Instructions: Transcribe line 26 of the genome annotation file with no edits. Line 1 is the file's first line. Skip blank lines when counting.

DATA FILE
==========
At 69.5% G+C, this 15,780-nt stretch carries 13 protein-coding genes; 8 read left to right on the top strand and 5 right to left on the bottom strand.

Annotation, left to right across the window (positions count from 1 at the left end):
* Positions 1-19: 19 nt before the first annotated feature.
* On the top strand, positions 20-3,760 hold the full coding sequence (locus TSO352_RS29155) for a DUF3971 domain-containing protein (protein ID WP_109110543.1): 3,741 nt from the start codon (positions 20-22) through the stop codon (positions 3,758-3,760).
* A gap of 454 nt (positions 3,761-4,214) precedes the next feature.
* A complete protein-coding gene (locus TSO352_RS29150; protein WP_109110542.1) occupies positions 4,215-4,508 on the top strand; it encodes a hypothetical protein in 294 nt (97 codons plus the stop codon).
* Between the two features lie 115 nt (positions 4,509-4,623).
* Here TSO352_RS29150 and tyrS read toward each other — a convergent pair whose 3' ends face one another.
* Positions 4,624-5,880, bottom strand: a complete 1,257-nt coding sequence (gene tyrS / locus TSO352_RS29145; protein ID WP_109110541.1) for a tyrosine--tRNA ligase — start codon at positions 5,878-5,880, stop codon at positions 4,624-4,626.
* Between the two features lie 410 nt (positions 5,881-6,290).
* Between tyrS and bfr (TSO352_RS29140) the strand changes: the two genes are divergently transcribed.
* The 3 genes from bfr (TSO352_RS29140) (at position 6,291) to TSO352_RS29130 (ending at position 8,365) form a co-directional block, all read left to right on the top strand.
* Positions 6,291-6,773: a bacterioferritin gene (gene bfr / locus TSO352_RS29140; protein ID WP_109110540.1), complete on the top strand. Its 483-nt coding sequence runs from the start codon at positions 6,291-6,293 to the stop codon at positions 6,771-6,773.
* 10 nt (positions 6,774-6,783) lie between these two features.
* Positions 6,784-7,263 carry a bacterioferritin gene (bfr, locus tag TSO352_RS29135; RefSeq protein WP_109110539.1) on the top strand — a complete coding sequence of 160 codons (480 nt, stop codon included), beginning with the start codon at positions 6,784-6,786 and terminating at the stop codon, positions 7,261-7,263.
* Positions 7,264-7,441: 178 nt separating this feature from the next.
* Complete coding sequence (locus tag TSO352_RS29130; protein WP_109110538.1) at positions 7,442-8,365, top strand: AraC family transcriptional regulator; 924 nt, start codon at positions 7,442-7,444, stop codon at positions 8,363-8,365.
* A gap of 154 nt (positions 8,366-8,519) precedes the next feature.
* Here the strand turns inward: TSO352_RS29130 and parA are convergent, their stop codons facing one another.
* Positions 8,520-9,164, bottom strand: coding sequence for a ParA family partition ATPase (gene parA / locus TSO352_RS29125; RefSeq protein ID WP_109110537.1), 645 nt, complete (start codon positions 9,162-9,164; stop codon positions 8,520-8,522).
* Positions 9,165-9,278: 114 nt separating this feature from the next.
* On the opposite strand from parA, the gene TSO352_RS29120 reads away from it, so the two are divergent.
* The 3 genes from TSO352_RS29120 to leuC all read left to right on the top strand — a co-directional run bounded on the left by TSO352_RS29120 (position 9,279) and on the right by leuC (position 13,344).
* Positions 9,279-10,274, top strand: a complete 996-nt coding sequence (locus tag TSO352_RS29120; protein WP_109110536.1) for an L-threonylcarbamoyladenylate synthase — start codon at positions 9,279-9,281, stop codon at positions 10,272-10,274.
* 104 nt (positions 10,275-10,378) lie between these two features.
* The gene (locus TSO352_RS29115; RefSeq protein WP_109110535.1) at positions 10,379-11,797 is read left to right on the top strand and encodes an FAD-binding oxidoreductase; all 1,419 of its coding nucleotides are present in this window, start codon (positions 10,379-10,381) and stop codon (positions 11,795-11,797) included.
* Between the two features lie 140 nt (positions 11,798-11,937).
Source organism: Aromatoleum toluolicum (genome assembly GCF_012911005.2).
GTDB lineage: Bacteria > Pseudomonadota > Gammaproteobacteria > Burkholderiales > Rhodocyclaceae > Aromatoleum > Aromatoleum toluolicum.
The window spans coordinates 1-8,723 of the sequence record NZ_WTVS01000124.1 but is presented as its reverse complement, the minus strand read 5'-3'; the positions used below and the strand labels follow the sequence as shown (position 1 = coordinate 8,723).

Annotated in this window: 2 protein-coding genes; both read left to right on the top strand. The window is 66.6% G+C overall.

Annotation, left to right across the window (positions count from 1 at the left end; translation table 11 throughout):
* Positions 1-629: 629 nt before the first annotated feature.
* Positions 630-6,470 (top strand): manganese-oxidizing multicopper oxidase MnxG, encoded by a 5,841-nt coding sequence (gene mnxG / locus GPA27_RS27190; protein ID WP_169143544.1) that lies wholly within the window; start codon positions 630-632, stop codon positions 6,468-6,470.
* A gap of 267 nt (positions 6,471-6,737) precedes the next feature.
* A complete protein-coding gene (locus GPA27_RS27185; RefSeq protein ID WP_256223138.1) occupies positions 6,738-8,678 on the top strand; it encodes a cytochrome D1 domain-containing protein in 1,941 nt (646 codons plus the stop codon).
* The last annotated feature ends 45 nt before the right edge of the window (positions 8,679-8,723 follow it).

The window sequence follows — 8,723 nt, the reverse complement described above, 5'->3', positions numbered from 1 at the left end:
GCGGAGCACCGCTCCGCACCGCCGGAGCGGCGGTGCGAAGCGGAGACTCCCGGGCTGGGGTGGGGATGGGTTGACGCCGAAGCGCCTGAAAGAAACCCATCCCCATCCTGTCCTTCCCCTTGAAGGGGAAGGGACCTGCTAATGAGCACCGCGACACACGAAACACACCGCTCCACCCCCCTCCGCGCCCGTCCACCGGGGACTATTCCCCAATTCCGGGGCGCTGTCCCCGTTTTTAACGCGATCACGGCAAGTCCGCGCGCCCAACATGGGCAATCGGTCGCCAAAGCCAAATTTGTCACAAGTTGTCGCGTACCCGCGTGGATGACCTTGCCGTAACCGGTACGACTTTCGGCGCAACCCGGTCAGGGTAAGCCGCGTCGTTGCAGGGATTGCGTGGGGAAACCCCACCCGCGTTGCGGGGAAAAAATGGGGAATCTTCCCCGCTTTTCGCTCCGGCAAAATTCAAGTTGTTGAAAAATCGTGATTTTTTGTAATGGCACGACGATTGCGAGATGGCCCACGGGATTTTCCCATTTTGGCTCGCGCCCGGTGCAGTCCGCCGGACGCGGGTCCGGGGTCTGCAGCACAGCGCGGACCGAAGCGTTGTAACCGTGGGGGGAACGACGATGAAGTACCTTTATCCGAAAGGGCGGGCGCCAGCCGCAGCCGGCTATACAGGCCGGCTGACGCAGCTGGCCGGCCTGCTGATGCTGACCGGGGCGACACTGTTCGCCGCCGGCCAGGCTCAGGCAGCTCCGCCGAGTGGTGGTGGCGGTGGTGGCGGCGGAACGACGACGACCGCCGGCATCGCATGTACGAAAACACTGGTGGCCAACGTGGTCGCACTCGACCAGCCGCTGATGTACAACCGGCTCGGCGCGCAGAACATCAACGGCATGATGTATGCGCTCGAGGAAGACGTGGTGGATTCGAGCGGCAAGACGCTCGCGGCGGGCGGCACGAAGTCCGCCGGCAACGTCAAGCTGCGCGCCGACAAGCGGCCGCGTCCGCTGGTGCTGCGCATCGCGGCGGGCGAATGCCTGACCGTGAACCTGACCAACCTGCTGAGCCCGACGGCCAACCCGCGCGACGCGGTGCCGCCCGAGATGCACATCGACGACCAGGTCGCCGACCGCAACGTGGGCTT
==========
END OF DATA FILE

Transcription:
* The gene (locus TSO352_RS29115; RefSeq protein WP_109110535.1) at positions 10,379-11,797 is read left to right on the top strand and encodes an FAD-binding oxidoreductase; all 1,419 of its coding nucleotides are present in this window, start codon (positions 10,379-10,381) and stop codon (positions 11,795-11,797) included.